The following video, with commentary, was posted by Indicrat on YouTube:
It’s time for the Silent Majority to become unsilent. Join us in DC this October 26-28th. Arrive on Friday, October 26th and have dinner with us. We’ll have the march and rally on DC on Saturday, October 27th, and have brunch on Sunday, October 28th.
Gay Conservative (Ex-Liberal) Brandon Straka Starts Powerful Anti-Left Movement #WalkAway— When actor James Woods tweeted the hashtag “#WalkAway” in June, even the alt-right missed the enormity of what lay beneath it. The Democrat Party had, in fact, struck an iceberg. 5 million people on Facebook and YouTube have seen the video by now.
A very handsome gay man, who you just assume is about to scold you on progressive talking points, instead says this: “Once upon a time, I was a liberal. Well, to be honest, less than a year ago, I was still a liberal. “I reject a system which allows an ambitious, misinformed and dogmatic mob to suppress free speech, create false narratives, and apathetically steamroll over the truth.” And then this devastating line—the Rosa Parks moment of the video: “I reject hate.” If Democratic strategists were still able to watch the rest of the video without suffering a nervous breakdown, they’d see that it quickly got worse. “These are the reasons why I became a liberal. And these are the same reasons why I am now walking away.” Meet Brandon Straka, the unlikely liberator and new face of the “silent minority” of Americans who’ve been cast out by family and friends, fired from jobs, and forced into silent social ghettos for their failure to “get it” about how hateful and dangerous Donald Trump is, and why he and all his supporters should be subjected to an ever-expanding social and professional fatwah. Since Straka published his confessional, his life as a New York City hairdresser and aspiring actor has been overtaken by a tidal wave.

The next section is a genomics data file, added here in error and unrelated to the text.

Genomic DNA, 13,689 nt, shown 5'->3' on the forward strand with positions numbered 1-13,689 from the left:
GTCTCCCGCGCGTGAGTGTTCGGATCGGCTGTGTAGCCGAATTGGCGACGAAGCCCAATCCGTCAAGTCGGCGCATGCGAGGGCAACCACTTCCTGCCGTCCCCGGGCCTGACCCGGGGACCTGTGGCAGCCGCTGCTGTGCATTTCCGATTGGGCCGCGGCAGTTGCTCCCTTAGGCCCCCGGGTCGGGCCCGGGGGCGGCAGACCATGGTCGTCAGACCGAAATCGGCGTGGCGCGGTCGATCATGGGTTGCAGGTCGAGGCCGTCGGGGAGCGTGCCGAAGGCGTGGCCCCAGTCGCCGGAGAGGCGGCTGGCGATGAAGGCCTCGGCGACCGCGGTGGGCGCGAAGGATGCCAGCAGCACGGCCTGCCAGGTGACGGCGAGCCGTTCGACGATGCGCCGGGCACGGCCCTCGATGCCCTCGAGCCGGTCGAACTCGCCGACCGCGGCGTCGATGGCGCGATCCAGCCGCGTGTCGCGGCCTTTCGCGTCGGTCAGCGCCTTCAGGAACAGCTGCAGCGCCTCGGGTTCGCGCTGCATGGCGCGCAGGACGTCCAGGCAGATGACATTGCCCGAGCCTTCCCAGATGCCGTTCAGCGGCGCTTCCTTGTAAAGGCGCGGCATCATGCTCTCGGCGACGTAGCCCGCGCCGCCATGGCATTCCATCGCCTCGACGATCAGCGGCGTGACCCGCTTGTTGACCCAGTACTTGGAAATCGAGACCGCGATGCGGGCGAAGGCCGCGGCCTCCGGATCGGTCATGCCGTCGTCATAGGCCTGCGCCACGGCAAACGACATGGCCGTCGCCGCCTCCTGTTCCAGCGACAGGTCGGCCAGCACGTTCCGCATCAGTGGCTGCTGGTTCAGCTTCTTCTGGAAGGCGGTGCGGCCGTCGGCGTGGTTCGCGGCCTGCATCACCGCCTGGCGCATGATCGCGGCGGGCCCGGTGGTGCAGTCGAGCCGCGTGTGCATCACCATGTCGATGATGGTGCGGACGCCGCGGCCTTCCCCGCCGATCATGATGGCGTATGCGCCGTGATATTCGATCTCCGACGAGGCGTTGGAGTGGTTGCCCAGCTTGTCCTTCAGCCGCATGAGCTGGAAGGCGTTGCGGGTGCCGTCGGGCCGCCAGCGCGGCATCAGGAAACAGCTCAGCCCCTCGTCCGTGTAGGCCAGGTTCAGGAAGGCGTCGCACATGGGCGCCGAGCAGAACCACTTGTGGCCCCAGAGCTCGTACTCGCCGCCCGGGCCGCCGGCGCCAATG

While speaking to The Epoch Times about the explosion of his #WalkAway campaign, Straka had to go style a client’s hair, all while fielding a constant barrage of newcomers’ testimonial letters, videos, and emails—over 1,000 a day. They gather at his two Facebook groups, “The Unsilent Minority” and “WalkAway Campaign.” Those who have the courage post their own testimonials about the moment when the abuse, rage, and ugliness of the Democrats caused them to finally leave the party and “walk away.” “This is so much more than a hashtag on Twitter,” he said. “This is a testimonial campaign, a grassroots movement that is going to change the political landscape of this country.” And that’s the astonishing twist here: If these people have been driven into the arms of Donald Trump, who’s left on the left? Those who are walking away are not Hillary Clinton’s “basket of deplorables,” but rather, in many cases, lifelong Democrats who simply could not take it any longer and have longed for this very moment, when somebody like them would make it safe for them to come out of the closet and speak their minds. From urban gay men to staunch liberal grandmothers, from a punk drag queen with black lips to a tattooed lesbian with a mohawk, those posting testimonials all had a breaking point, a moment when they decided to “walk away.”
For gay, affluent, native New Yorker Ricky Roberts, the moment came after the Orlando nightclub shootings. “Trump said he was going to protect gay men, and he did, [with] the travel ban. Hillary was telling Americans not to ‘pick on all Muslims because of this.’” That did not feel like protection to him. “I swear to God, wanted to throw my shoe through the TV. At that point I was like, I can’t do it anymore. I really can’t. You know, listen, I’m a gay guy from NYC, but before that, I’m an American, a patriot, now an uncle.
From immigration to everything, they are just a disaster.” “They’re anti-American, anti-common sense, rational—anything good, they’re against it.” Straka, who grew up in a small town in Nebraska, was on board with the fear and loathing campaign around Trump until he began asking people back home why they had voted for him. To his astonishment, they told him about Obama-era regulations that had crippled their small businesses. He started to research media canards like the one about Trump supposedly mocking a disabled reporter. When he found that it was a total distortion, he kept going, anger rising. He eventually became “completely ‘red-pilled.’” Isolated, he told himself that he would have to give up his lifelong dream of becoming an actor if he hit the “publish” button on his video, but, encouraged by one conservative gay friend, he decided to do it. “This was a matter of the media specifically manipulating people’s deepest fears based on legitimate traumas. Many gay people have experienced serious homophobia and physical violence.
Can you imagine manipulating a domestic violence survivor’s fears just for political purposes? It’s insane.”